As is common with many literary releases, several copies of late Apple co-founder Steve Jobs’ authorized biography—Steve Jobs by Walter Isaacson—have leaked out prior to the book’s official launch on Monday. As expected, early reports of the book have found a number of substantial, interesting quotes and anecdotes within. As it is likely that more stories related to content within the book will be forthcoming over the next several days, we are creating this story as a catch-all for information from the book, and will update it as appropriate when new information emerges.
According to The Associated Press, which purchased a copy of the book yesterday, Jobs considered Google’s copying of iPhone features for its Android OS to be equal to “grand theft.” “I will spend my last dying breath if I need to, and I will spend every penny of Apple’s $40 billion in the bank, to right this wrong,” Jobs said. “I’m going to destroy Android, because it’s a stolen product. I’m willing to go thermonuclear war on this.” He also told then Google CEO Eric Schmidt in a subsequent meeting, “I don’t want your money. If you offer me $5 billion, I won’t want it.
I’ve got plenty of money. I want you to stop using our ideas in Android, that’s all I want.”
The same report notes that Jobs called Apple’s senior vice president of industrial design Jonathan Ive his “spiritual partner” at Apple, and told Isaacson that Ive had “more operation power” at Apple than anyone besides Jobs himself, and that no one in the company can tell him what to do, which, Jobs says, is “the way I set it up.”
The New York Times, which also obtained a copy of the book ahead of its release, reports that Jobs spent the first months after he was diagnosed with cancer trying fruit juices, acupuncture, herbal remedies, and other treatments in an effort to avoid surgery, a decision that infuriated family and friends. “The big thing was that he really was not ready to open his body,” Jobs’ wife Laurene Powell said. “It’s hard to push someone to do that.” When Jobs did decide on medical treatment, he did so with his trademark passion, studying and deciding on each treatment, and becoming one of only 20 people in the world to have all the genes of his cancer tumor and his normal DNA sequenced—at a price of $100,000—so as to allow doctors to tailor and target the drugs he was prescribed. Jobs later told Isaacson that he would either be one of the first “to outrun a cancer like this” or be among the last “to die from it.”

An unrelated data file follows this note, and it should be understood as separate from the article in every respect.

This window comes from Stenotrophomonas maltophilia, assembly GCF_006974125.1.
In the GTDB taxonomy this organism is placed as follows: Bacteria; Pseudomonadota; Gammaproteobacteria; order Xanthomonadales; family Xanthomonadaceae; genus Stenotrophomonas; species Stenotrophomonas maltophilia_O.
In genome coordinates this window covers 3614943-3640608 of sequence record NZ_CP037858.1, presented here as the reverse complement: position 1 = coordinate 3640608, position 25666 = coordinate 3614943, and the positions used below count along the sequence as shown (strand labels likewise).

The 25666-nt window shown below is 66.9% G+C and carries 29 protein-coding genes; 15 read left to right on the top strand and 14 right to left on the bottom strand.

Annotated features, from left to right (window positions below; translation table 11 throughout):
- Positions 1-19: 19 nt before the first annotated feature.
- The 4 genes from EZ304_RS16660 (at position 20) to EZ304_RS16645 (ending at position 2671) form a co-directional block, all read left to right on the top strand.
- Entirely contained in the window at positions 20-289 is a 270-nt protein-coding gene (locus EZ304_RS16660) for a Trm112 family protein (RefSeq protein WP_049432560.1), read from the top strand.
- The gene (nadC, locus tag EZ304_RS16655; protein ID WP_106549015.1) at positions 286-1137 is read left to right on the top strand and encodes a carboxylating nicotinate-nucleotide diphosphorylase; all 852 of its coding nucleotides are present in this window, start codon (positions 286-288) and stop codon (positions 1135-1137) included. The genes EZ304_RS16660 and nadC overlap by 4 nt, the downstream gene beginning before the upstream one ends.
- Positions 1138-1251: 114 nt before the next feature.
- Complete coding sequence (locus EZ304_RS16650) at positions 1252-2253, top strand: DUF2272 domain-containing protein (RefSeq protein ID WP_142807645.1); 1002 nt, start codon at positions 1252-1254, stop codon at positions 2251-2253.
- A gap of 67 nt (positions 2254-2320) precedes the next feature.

The Huffington Post also obtained a copy of the book, and recounts Jobs’ interactions with current President of the United States Barack Obama. “You’re headed for a one-term presidency,” he told Obama at the start of a meeting between the two men in fall 2010. Jobs told Obama that the administration needed to be more business-friendly, citing “regulations and unnecessary costs” which make it more difficult to do business in the U.S.
as opposed to foreign countries such as China. Jobs later offered to help create Obama’s political ads for his 2012 reelection campaign, telling Isaacson that he wanted to do for Obama what the “morning in America” advertisements had done for former President Ronald Reagan during his reelection campaign of 1984.
Jobs is also said to have had lingering doubts about his contemporary Bill Gates. While Gates described Jobs as “fundamentally odd” and “weirdly flawed as a human being,” Jobs said that Gates would be “a broader guy if he had dropped acid once or gone off to an ashram when he was younger,” adding that “Bill is basically unimaginative and has never invented anything, which is why I think he’s more comfortable now in philanthropy than technology. He just shamelessly ripped off other people’s ideas.”
Update: According to The Washington Post, which reviewed the biography, Steve Jobs suggested to Isaacson that he had been working on an Apple-branded television set. “He very much wanted to do for television sets what he had done for computers, music players, and phones: make them simple and elegant,” Isaacson wrote in the book. “‘I’d like to create an integrated television set that is completely easy to use,’ he told me.